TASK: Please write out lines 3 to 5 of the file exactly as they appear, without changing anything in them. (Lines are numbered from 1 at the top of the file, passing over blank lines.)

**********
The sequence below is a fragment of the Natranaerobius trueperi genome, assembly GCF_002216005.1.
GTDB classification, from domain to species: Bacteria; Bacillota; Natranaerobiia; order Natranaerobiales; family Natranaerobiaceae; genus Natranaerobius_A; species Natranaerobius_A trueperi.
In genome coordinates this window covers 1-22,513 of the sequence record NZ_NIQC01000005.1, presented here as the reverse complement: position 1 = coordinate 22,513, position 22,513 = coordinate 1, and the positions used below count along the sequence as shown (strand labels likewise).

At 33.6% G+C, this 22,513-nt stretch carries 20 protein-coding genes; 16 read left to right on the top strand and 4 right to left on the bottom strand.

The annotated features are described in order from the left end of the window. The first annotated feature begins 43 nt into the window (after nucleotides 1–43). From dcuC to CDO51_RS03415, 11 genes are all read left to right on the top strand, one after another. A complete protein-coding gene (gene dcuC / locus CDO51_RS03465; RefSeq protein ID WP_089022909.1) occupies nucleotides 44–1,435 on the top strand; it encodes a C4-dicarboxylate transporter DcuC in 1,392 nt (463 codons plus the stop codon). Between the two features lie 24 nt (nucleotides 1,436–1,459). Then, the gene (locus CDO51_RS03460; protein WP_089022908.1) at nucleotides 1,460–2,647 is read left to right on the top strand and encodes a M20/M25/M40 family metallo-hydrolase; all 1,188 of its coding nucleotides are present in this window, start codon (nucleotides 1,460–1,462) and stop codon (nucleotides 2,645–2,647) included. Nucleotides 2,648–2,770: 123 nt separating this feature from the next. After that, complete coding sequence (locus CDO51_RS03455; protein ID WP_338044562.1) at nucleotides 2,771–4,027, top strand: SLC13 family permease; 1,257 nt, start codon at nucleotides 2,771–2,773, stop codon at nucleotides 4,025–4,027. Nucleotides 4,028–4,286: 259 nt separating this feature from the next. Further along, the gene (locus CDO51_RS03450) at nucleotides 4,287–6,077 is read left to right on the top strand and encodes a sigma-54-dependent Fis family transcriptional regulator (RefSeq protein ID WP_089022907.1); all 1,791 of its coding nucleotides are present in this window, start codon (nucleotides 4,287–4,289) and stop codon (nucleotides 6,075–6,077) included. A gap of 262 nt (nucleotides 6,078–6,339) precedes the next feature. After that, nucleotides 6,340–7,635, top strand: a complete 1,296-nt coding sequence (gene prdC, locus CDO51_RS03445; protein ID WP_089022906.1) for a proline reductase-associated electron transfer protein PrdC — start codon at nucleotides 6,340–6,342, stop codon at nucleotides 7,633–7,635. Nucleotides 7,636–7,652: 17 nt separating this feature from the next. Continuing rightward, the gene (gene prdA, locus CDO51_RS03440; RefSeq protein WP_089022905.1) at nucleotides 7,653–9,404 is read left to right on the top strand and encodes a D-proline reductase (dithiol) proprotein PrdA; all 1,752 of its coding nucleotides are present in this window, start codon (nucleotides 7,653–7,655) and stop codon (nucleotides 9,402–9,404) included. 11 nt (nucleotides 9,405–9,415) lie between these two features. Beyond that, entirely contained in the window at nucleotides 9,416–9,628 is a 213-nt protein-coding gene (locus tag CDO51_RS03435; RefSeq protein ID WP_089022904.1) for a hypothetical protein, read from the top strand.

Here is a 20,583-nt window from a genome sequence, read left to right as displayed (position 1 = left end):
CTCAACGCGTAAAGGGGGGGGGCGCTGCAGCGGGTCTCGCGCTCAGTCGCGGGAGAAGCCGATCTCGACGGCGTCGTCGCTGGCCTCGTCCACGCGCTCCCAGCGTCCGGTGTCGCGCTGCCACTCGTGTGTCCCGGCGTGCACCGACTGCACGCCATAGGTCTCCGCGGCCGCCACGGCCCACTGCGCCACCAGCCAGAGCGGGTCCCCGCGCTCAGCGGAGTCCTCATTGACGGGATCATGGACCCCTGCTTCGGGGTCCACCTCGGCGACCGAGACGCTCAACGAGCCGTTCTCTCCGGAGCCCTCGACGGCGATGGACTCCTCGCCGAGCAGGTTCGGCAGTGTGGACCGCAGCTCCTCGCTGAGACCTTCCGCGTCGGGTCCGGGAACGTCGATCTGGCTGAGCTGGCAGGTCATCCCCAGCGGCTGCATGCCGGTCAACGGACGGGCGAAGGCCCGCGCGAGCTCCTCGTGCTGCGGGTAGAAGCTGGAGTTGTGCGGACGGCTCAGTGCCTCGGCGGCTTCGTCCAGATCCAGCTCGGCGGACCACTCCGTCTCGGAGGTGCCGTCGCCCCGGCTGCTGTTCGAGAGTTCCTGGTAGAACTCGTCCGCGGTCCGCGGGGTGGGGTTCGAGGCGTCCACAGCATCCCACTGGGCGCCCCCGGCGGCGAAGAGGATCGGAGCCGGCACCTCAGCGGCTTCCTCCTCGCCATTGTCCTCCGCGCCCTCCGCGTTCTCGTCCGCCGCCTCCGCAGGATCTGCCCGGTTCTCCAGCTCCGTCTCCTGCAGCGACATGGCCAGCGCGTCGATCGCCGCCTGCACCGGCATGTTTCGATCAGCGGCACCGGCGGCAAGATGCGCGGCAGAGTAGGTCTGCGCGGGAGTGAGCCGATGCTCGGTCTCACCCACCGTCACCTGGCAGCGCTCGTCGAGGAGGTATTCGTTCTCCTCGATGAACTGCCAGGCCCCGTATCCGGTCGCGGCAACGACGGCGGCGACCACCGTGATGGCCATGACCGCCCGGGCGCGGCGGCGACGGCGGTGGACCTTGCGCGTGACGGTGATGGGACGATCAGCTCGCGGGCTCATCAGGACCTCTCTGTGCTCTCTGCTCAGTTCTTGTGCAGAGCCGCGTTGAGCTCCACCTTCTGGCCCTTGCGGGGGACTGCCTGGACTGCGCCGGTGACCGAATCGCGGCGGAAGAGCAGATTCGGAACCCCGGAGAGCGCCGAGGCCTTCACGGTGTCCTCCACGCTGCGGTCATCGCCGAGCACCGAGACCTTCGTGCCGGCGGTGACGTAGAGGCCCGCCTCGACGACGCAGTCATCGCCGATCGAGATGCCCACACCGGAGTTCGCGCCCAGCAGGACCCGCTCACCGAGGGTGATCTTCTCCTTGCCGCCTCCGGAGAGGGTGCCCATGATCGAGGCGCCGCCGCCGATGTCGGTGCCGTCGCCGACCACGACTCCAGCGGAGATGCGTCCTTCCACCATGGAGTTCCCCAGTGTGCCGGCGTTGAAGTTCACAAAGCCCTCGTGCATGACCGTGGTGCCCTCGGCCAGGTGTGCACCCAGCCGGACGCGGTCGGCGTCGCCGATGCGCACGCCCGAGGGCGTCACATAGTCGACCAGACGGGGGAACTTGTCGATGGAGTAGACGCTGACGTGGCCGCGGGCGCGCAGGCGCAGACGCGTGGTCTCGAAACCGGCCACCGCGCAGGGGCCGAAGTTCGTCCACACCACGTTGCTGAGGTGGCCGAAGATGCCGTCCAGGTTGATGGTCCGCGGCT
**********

In genome coordinates this window covers 1-22,513 of the sequence record NZ_NIQC01000005.1, presented here as the reverse complement: position 1 = coordinate 22,513, position 22,513 = coordinate 1, and the positions used below count along the sequence as shown (strand labels likewise).

At 33.6% G+C, this 22,513-nt stretch carries 20 protein-coding genes; 16 read left to right on the top strand and 4 right to left on the bottom strand.

The annotated features are described in order from the left end of the window. The first annotated feature begins 43 nt into the window (after nucleotides 1–43). From dcuC to CDO51_RS03415, 11 genes are all read left to right on the top strand, one after another. A complete protein-coding gene (gene dcuC / locus CDO51_RS03465; RefSeq protein ID WP_089022909.1) occupies nucleotides 44–1,435 on the top strand; it encodes a C4-dicarboxylate transporter DcuC in 1,392 nt (463 codons plus the stop codon). Between the two features lie 24 nt (nucleotides 1,436–1,459). Then, the gene (locus CDO51_RS03460; protein WP_089022908.1) at nucleotides 1,460–2,647 is read left to right on the top strand and encodes a M20/M25/M40 family metallo-hydrolase; all 1,188 of its coding nucleotides are present in this window, start codon (nucleotides 1,460–1,462) and stop codon (nucleotides 2,645–2,647) included. Nucleotides 2,648–2,770: 123 nt separating this feature from the next. After that, complete coding sequence (locus CDO51_RS03455; protein ID WP_338044562.1) at nucleotides 2,771–4,027, top strand: SLC13 family permease; 1,257 nt, start codon at nucleotides 2,771–2,773, stop codon at nucleotides 4,025–4,027. Nucleotides 4,028–4,286: 259 nt separating this feature from the next. Further along, the gene (locus CDO51_RS03450) at nucleotides 4,287–6,077 is read left to right on the top strand and encodes a sigma-54-dependent Fis family transcriptional regulator (RefSeq protein ID WP_089022907.1); all 1,791 of its coding nucleotides are present in this window, start codon (nucleotides 4,287–4,289) and stop codon (nucleotides 6,075–6,077) included. A gap of 262 nt (nucleotides 6,078–6,339) precedes the next feature. After that, nucleotides 6,340–7,635, top strand: a complete 1,296-nt coding sequence (gene prdC, locus CDO51_RS03445; protein ID WP_089022906.1) for a proline reductase-associated electron transfer protein PrdC — start codon at nucleotides 6,340–6,342, stop codon at nucleotides 7,633–7,635. Nucleotides 7,636–7,652: 17 nt separating this feature from the next. Continuing rightward, the gene (gene prdA, locus CDO51_RS03440; RefSeq protein WP_089022905.1) at nucleotides 7,653–9,404 is read left to right on the top strand and encodes a D-proline reductase (dithiol) proprotein PrdA; all 1,752 of its coding nucleotides are present in this window, start codon (nucleotides 7,653–7,655) and stop codon (nucleotides 9,402–9,404) included. 11 nt (nucleotides 9,405–9,415) lie between these two features. Beyond that, entirely contained in the window at nucleotides 9,416–9,628 is a 213-nt protein-coding gene (locus tag CDO51_RS03435; RefSeq protein ID WP_089022904.1) for a hypothetical protein, read from the top strand.